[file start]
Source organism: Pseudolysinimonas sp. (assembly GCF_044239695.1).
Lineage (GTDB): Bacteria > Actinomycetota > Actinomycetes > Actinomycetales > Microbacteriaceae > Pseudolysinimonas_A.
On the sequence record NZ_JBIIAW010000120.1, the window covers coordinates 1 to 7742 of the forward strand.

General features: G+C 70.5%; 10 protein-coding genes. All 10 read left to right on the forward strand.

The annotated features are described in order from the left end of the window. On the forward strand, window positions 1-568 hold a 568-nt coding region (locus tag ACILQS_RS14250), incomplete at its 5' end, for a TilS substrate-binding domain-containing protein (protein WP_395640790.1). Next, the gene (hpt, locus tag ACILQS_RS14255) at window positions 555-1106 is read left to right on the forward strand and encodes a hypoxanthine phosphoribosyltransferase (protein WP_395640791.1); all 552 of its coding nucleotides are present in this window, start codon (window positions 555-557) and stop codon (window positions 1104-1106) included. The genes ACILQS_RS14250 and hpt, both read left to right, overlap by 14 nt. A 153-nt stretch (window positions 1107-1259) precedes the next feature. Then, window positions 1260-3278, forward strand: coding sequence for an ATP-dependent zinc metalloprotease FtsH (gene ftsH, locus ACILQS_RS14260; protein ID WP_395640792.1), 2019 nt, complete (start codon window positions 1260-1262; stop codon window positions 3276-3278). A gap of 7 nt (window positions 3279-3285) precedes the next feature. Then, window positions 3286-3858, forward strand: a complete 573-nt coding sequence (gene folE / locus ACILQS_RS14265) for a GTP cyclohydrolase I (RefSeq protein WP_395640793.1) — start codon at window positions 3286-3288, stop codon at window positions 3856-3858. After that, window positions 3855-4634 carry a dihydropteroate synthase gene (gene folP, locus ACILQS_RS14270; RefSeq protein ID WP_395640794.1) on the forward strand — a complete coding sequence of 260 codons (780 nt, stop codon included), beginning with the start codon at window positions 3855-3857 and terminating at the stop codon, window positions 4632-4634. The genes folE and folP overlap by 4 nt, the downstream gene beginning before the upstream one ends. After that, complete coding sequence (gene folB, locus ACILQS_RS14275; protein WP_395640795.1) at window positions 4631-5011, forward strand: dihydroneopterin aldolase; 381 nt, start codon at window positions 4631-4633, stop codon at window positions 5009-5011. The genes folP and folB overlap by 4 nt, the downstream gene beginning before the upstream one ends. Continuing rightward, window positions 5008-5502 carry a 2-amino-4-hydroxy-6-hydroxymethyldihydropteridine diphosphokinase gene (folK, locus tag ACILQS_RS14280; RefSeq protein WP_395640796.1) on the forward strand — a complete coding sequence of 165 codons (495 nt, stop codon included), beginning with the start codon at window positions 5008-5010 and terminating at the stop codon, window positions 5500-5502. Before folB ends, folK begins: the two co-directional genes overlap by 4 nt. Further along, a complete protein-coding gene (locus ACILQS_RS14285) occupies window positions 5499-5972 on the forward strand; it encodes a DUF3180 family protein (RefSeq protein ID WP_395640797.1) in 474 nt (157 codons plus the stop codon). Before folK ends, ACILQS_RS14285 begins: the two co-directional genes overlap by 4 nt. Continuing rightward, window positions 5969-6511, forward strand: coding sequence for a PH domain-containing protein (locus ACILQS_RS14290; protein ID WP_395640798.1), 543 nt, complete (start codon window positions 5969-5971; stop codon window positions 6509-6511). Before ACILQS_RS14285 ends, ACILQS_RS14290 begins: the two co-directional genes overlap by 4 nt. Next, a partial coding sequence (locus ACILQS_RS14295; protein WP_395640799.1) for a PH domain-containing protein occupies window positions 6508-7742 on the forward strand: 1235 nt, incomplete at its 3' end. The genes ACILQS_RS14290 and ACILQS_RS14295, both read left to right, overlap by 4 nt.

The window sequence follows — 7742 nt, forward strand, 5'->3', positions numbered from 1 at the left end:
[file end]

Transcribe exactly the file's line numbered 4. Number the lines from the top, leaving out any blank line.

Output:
General features: G+C 70.5%; 10 protein-coding genes. All 10 read left to right on the forward strand.